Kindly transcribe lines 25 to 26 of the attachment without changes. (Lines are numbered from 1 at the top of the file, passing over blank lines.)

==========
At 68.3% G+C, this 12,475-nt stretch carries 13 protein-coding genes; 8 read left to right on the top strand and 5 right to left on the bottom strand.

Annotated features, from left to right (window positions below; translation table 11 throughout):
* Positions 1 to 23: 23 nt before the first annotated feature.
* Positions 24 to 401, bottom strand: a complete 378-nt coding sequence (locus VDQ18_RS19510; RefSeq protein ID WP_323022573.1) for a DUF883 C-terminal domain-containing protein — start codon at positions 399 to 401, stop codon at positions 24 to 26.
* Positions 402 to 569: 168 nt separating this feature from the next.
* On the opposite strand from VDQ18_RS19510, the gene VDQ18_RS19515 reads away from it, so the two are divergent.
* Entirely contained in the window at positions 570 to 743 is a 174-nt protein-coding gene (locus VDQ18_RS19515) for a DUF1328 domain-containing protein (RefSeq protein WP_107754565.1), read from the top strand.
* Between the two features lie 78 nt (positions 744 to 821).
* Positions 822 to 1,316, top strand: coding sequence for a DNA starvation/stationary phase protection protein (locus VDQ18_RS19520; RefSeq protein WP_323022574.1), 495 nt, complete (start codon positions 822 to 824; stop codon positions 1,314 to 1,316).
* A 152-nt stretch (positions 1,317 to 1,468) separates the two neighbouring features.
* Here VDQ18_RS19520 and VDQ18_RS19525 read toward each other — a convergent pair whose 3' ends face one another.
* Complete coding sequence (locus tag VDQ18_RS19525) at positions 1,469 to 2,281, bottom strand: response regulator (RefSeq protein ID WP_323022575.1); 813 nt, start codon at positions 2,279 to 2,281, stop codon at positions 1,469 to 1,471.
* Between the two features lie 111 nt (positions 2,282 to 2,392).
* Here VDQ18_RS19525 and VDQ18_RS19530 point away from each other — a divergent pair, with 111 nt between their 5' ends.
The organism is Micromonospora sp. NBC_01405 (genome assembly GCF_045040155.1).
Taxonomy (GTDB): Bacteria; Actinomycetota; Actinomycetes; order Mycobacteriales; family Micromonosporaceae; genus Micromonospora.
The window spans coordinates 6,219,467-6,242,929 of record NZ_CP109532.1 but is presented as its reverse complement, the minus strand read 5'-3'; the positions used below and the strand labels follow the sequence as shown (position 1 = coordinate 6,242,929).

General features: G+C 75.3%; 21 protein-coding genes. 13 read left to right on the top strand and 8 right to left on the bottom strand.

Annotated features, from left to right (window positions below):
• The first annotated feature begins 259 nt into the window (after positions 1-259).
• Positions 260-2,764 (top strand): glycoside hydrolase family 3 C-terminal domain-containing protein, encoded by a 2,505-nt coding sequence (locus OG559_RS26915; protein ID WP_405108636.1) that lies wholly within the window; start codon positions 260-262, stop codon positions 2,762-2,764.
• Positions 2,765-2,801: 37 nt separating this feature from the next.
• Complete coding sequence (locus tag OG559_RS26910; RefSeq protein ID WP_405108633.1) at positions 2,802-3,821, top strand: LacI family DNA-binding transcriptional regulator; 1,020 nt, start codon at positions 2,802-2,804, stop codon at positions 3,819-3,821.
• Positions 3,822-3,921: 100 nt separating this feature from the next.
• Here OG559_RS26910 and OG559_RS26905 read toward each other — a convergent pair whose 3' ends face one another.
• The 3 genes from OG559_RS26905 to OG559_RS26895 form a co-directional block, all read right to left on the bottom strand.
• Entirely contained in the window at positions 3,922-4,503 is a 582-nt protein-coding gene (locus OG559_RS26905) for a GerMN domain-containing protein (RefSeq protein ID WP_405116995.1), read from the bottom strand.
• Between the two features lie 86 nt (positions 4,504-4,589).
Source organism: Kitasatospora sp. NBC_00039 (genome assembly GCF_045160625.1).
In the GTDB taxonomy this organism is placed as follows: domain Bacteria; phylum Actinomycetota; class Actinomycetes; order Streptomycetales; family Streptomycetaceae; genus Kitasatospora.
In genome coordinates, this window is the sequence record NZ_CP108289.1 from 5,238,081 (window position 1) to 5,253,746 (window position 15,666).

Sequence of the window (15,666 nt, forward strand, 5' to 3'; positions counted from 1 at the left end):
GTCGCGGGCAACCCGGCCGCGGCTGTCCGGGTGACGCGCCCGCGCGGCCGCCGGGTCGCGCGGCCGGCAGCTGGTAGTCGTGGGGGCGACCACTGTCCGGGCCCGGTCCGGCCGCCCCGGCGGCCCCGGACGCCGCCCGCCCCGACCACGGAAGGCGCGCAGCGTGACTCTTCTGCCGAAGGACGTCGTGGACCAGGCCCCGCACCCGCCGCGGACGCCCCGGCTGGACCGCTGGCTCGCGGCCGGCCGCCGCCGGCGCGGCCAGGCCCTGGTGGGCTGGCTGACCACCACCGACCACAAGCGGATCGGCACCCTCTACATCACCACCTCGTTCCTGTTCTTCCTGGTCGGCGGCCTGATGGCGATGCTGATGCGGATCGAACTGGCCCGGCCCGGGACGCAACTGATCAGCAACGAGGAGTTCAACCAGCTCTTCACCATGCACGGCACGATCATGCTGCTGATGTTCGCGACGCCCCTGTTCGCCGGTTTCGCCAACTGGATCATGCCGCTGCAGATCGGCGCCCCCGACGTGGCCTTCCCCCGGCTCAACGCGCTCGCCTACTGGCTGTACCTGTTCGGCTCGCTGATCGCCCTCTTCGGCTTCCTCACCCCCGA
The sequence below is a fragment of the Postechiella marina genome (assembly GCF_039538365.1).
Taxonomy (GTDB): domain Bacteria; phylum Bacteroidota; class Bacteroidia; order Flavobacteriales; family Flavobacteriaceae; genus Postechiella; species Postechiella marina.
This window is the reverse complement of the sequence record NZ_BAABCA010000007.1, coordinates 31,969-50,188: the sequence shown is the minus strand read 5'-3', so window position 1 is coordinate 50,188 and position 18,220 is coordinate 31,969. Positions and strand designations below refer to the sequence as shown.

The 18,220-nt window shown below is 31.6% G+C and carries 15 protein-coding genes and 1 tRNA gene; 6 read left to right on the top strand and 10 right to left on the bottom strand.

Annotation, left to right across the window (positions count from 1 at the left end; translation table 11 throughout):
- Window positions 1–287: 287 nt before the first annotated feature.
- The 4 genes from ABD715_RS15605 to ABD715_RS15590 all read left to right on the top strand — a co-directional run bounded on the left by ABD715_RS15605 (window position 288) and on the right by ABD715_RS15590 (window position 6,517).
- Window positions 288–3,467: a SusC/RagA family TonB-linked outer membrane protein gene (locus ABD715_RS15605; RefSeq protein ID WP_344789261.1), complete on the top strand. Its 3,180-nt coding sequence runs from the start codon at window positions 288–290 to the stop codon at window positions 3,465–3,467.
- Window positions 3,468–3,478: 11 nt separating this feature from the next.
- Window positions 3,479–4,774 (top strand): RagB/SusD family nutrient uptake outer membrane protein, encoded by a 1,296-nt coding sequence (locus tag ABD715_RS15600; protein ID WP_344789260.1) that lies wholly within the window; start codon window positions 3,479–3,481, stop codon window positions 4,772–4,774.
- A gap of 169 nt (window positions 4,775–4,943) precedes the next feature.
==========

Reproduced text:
• Here OG559_RS26910 and OG559_RS26905 read toward each other — a convergent pair whose 3' ends face one another.
• The 3 genes from OG559_RS26905 to OG559_RS26895 form a co-directional block, all read right to left on the bottom strand.